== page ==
There may be a successor to Daytona by now, and "all the CDRs, ever" is not as impressive as it once was, but it is likely that joint telco/government projects like Daytona have been collecting and analyzing call data since there was call data to analyze.

I would not be surprised if they are still using Daytona's query language.


HN and the internet community reacted with consistent and vigorous outrage towards Facebook and Google for complying with subpoenas, and over unconfirmed rumors and suspicions that they were selling user data to 3rd parties (not just ad targeting internally). We had boycotts and alternatives to try to move off these services.

Where's the boycott of the PSTN? Why aren't we angry at AT&T for actually embedding staff in the government? Why aren't we encouraging people to switch off their services?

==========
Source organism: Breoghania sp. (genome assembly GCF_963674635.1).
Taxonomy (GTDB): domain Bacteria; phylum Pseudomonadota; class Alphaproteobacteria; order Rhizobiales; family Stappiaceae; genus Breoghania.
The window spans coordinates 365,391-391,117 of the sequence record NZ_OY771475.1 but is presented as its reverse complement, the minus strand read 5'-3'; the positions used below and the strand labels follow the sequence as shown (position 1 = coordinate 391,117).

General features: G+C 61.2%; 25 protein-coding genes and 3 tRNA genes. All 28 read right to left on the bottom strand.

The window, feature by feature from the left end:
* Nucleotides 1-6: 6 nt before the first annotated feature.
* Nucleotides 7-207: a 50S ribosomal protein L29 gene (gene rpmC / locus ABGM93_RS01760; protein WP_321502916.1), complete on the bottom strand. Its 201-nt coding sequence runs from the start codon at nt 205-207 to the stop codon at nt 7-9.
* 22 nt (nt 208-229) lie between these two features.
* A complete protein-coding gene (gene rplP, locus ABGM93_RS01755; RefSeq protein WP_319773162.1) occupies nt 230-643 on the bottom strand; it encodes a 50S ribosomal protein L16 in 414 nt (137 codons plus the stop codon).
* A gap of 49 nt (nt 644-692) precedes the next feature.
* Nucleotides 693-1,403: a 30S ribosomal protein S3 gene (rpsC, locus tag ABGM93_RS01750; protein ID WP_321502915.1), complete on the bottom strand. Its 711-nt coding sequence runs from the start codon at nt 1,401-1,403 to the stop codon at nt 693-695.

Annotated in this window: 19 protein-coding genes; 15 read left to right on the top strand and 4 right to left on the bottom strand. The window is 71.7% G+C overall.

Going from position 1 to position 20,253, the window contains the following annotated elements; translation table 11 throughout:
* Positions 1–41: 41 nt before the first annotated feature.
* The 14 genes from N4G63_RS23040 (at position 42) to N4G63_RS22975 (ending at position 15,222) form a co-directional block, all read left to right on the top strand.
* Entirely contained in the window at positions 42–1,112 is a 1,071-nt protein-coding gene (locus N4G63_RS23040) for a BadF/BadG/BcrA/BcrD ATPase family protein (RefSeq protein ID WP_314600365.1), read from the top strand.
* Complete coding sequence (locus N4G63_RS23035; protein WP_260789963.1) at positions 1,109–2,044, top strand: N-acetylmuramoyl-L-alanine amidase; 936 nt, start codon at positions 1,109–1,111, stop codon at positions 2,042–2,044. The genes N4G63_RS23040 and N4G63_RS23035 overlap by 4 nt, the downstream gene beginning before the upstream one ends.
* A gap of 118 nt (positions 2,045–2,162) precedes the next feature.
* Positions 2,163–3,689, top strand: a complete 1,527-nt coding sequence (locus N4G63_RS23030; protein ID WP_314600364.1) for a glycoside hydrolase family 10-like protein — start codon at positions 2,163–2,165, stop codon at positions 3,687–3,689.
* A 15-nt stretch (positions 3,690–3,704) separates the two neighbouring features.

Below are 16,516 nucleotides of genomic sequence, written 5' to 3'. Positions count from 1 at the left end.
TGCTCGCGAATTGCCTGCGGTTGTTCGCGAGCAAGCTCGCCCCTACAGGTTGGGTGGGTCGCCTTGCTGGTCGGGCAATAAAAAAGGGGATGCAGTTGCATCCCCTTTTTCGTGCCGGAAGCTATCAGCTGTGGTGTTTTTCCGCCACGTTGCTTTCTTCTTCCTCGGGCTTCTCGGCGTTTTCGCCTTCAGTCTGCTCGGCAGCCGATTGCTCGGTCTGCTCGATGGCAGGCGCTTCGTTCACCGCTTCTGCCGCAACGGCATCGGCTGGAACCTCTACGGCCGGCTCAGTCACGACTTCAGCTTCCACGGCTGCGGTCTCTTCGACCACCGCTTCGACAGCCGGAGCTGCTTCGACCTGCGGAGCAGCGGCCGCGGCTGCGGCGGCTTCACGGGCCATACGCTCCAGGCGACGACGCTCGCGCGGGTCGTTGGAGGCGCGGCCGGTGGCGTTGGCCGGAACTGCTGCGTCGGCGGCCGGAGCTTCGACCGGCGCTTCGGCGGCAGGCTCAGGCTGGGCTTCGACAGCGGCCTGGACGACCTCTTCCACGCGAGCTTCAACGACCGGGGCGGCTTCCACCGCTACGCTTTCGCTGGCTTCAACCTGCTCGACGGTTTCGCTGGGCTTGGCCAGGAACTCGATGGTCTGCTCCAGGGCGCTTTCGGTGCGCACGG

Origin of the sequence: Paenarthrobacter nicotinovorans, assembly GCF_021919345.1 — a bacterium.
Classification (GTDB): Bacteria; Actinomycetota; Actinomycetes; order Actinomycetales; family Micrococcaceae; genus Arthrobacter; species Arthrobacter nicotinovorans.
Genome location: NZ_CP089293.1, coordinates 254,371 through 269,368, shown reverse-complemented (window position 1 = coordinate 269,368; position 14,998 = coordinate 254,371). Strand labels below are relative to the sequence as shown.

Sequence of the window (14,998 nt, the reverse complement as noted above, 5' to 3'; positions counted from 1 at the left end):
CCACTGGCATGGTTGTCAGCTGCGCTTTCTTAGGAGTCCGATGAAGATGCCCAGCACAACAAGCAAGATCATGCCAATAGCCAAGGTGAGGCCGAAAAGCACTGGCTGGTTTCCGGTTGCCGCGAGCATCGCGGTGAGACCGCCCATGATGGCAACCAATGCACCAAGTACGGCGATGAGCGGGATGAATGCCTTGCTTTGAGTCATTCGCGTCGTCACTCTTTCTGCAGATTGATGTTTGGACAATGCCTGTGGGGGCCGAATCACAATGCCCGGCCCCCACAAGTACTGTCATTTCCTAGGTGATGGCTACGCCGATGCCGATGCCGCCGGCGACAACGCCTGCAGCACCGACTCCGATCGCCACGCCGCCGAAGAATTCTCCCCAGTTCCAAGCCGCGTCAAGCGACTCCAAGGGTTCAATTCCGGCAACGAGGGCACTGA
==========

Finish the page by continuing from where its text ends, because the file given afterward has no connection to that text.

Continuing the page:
Probably because telcoms are already considered the worst offenders, and assumed to be evil? No change to the status quo = no uproar.


"Crucially, they said, the phone data is stored by AT&T, and not by the government as in the N.S.A. program"

The irony of this, is that it's exactly the tactic used by drug dealers. In order to avoid the risk of possessing illegal substances, they coerce drug addicts to hold their stash. The courts call this 'constructive possession'.


Key term: administrative subpoena. Judges, we don't need no stinkin' judges.

http://www.wired.com/threatlevel/2012/08/administrative-subp...

For the P. Simon inclined, rather than just pointing to the obvious slope we've slipped down since Nixon:

Whoah God only knows, God makes his plan The information's unavailable to the mortal man We're workin' our jobs, collect our pay Believe we're gliding down the highway, when in fact we're slip sliding away...

http://www.lyricsfreak.com/s/simon+and+garfunkel/slip+slidin...


I wonder if this system has a search capability or it strictly limited to phone # searches. I also wonder if tech to speech works well enough to convert all these calls to text.